More importantly, if you are using insect repellents on your children, consider age and weight. In general, insect repellents should not be used on infants. But there are specific types of products that can be used on kids, depending on the concentration of the chemicals used. The best option here is to ask your pediatrician before using or applying insect repellents on very young kids.

Practicing Pesticide Safety At Home

Insect pests can pose numerous problems to a family and their personal property and rodent damage can cost thousands of dollars to repair.  It’s no wonder that pesticides are some of the most common household products.

They are used to kill any populations of pest insects currently present and to deter the establishment of any future insect communities.  These products are effective because they contain powerful chemicals capable of killing a population of pests within a matter of days; poison bait traps, sprays, and other deterrents go to work immediately by killing any pest within the vicinity.

Pesticides are very useful but they can also be dangerous to people and pets.  Safe pesticide use and storage will help keep you and your family safe.

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Storage Considerations

  • Always store pesticide chemicals and traps in their factory-issued containers.  Never repackage a pesticide into an unlabeled container or in a container with an unrelated label, especially any container with a food label.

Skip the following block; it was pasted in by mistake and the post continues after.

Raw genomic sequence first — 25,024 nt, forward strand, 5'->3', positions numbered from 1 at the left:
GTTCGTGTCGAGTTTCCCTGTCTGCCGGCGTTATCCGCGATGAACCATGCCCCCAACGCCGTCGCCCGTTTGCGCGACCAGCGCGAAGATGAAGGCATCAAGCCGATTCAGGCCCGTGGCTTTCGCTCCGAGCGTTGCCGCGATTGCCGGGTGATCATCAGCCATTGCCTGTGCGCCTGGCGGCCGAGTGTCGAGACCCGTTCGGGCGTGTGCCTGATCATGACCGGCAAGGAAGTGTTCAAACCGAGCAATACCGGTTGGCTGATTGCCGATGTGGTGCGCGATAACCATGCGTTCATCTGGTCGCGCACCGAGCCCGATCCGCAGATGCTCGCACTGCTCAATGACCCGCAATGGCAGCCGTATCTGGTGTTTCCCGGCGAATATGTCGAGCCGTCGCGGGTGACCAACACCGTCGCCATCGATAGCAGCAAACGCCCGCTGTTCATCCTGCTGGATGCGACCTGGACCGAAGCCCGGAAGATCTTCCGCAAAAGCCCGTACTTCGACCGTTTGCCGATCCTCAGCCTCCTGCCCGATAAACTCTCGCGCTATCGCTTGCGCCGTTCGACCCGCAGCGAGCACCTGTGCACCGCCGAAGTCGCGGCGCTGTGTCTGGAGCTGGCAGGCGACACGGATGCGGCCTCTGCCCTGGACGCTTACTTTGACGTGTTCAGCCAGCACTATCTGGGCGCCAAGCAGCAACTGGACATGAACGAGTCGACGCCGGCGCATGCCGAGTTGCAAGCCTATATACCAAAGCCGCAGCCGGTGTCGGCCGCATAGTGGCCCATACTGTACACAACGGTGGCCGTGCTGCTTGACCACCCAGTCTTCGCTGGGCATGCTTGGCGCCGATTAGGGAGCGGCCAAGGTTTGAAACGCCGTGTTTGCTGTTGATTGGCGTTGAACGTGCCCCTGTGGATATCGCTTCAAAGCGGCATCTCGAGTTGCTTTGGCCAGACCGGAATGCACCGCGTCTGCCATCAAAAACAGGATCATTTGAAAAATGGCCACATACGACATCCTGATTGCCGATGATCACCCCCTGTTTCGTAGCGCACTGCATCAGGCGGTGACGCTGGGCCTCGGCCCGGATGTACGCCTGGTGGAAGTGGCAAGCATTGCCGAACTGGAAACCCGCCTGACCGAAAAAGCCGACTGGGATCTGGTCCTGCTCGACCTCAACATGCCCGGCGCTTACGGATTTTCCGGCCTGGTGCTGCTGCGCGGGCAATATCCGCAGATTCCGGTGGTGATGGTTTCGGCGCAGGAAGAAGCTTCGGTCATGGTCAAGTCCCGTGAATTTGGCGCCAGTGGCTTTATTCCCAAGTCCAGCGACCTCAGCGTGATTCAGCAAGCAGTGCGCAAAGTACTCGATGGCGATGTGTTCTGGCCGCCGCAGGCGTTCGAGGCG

• Keep pesticide containers stored on high shelves above the reach of children and pets.  If you plan to store your pesticides in a cabinet, make sure that cabinet can be locked or otherwise fully secured.  Many pesticide baits are intended to smell appealing to pest animals and may attract family pets that will pry open loose cabinet doors.
  • Store all pesticides and other household poisons far away from kitchens, dining rooms, and other parts of the house where food is stored, prepared, and eaten.  With proper storage considerations, the chance of cross-contamination is significantly decreased though can be all but eliminated by removing all poisons from cooking and dining areas.

Safe Pesticide Use

  • Read the use instructions on the insecticide packaging before opening the product. Read all of the manufacturer’s cautions and warnings and follow all recommendation.
  • Wear protective gear when using a spray, powder, and granule pesticide products. Leather or rubber gloves, protective face masks, and goggles will protect your body from accidental splashes and spills. If a spill does occur, dispose of damaged items and replace with new ones. Follow all manufacturer’s instructions for clean up.
  • Don’t use pesticide while children, the elderly, pregnant women, or pets are in the area. Minimize inadvertent pesticide contact by applying products during a still, windless day when no rain is expected.
  • Do not use pesticides intended for household or yard use in your garden. If you are experiencing a pest problem in your garden, use only those pesticides rated for garden use. Speak with an associate at a home and garden center or a plant nursery if you have questions.

Read also: Pest Control Going Green